On Friday last, Guyanese civil society representatives elected Dr. Dawn Stewart, who was the unopposed nominee of the Guyana Equality Forum (GEF), as the civil society representative to Guyana’s Global Fund Country Coordinating Mechanism (CCM), replacing Ms. Renuka Anandjit, Programmes Director of the Guyana Responsible Parenthood Association (GRPA) who resigned after serving for five months.
The Country Coordinating Mechanism (CCM) was established as an oversight apparatus for the effective implementation of grants provided to Guyana by the Global Fund to Fight AIDS, Tuberculosis and Malaria. The mandate of the CCM is to coordinate the preparation and approve proposals for submission to the Global Fund and to monitor the implementation of all approved grants. The CCM focuses on performance by linking Global Fund resources to the achievement of clear, measurable and sustainable results based upon agreed monitoring indicators.
Membership in the CCM is broadly representative of a variety of stakeholders, each representing an active constituency with an interest in one or more of the funded disease areas – HIV, TB and Malaria. The participation of communities, particularly those infected and directly affected by the three diseases, is critical for both the development of proposals and the implementation of the awarded grant funds.
Newly-elected representative of the civil society constituency, Dr. Dawn Stewart is the Founder and current Chief Executive Officer of CPIC’s Monique’s Caring Hands which provides support to over 200 families from various regions in Guyana affected by HIV, provides women with empowerment sessions in various communities throughout Guyana, and overall works as a non-governmental organisation for sustainable development for women, single parent-homes and families.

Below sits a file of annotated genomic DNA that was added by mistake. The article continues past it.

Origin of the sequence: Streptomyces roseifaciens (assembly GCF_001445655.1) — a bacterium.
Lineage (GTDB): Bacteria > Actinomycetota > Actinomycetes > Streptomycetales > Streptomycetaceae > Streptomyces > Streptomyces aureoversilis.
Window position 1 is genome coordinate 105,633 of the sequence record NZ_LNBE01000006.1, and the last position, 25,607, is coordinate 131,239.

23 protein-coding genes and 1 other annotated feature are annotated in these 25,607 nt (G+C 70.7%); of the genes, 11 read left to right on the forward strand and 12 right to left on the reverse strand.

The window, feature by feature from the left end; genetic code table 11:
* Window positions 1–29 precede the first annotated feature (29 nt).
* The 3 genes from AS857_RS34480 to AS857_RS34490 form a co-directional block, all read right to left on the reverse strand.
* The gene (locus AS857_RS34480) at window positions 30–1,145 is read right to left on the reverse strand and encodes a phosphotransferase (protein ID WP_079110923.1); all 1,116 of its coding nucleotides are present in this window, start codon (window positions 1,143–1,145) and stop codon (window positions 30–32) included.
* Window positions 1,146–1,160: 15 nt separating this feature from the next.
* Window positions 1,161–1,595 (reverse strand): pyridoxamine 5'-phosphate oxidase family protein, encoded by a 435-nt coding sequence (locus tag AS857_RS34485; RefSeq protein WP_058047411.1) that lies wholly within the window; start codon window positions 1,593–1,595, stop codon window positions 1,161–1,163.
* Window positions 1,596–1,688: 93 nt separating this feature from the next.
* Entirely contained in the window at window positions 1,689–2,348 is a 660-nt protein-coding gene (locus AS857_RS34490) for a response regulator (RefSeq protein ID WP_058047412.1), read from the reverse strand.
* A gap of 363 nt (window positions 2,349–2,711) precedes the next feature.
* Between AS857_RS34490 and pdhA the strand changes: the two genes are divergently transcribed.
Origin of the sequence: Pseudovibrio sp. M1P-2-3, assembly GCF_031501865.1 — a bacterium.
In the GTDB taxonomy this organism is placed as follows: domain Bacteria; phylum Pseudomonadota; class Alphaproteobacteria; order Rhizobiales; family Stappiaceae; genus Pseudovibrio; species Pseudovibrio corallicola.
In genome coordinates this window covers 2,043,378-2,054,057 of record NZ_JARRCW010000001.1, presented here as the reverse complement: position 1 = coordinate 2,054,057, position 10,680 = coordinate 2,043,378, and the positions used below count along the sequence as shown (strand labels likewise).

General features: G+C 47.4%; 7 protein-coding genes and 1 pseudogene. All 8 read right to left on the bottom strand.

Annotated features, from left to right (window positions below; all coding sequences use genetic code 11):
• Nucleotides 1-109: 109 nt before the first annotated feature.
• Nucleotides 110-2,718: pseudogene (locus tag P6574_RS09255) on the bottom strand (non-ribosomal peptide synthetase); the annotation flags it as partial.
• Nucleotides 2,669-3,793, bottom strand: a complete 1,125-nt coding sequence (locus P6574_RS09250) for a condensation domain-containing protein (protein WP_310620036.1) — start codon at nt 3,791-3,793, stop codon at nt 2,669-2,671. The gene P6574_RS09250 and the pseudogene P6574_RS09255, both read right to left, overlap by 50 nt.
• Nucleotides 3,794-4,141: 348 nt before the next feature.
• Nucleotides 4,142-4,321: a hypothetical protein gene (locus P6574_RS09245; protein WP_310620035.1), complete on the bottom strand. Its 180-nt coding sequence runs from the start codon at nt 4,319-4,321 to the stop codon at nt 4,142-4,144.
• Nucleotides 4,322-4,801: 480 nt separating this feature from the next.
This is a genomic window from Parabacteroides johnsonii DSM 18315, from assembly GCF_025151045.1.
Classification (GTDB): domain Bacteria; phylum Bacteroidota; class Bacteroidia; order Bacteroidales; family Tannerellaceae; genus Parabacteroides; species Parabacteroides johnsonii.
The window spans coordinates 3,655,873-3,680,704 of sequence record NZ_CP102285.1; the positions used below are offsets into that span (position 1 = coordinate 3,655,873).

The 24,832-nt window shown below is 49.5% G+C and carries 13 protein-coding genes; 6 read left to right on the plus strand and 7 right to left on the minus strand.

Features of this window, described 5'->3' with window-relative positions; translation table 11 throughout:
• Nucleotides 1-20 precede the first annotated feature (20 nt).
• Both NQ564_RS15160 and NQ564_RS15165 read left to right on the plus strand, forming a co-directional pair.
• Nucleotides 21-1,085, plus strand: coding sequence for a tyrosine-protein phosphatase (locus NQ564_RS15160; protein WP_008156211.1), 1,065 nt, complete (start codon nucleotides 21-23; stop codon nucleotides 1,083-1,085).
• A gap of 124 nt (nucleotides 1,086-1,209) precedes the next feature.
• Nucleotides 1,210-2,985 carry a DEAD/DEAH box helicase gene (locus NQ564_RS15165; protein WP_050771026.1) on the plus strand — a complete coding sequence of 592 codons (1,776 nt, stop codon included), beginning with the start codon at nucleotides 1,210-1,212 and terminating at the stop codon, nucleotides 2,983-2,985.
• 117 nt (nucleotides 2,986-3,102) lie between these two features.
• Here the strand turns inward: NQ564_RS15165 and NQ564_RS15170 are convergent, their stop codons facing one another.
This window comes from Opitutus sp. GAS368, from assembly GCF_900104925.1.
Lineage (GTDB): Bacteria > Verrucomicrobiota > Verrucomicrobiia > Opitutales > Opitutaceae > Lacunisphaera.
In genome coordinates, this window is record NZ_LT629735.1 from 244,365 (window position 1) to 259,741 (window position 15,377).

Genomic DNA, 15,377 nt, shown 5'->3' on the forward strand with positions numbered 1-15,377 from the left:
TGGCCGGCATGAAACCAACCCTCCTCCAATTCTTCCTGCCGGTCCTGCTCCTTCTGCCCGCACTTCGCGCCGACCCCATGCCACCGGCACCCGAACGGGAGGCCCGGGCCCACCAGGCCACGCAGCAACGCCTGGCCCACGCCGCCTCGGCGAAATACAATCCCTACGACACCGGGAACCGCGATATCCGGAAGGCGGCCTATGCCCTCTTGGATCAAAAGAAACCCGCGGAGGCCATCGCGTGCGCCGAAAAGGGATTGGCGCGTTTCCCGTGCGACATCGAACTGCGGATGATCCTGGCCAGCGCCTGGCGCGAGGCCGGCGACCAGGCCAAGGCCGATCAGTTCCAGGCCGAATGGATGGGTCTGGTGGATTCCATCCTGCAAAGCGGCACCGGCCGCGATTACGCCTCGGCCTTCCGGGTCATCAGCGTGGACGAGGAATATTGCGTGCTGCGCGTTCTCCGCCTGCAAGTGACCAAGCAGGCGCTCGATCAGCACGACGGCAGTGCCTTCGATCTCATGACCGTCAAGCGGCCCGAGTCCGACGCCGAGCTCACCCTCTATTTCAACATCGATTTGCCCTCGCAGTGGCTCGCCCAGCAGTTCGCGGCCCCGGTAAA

She has years of experience in Public Policy, Health, Education, Nursing Counseling, Psychology, Risk Management and Business Management; both in the national and international arena focusing on mostly health and education, US foreign policy in the Caribbean and the role of the US in international organizations, NGOs and financial institutions.
Dr. Stewart herself has conducted workshops on behavioral change for various entities and groups, including the Guyana Fire Department, prison officers and nursing students, established the Guyanese Women Roundtable in 2014, and facilitated and coordinated human rights training programmes for women across Guyana, alongside her other responsibilities as CEO of CPIC’s Monique Caring Hands.
Now serving as the Representative on the CCM for the civil society constituency, Dr. Stewart pledges to work with other representatives for the betterment of all Guyanese. “I also pledge to use my creative, energetic and visionary leadership with demonstrated experience in communication, management, advocacy, and community involvement to advocate on behalf of the affected communities and Guyana as a whole,” she added.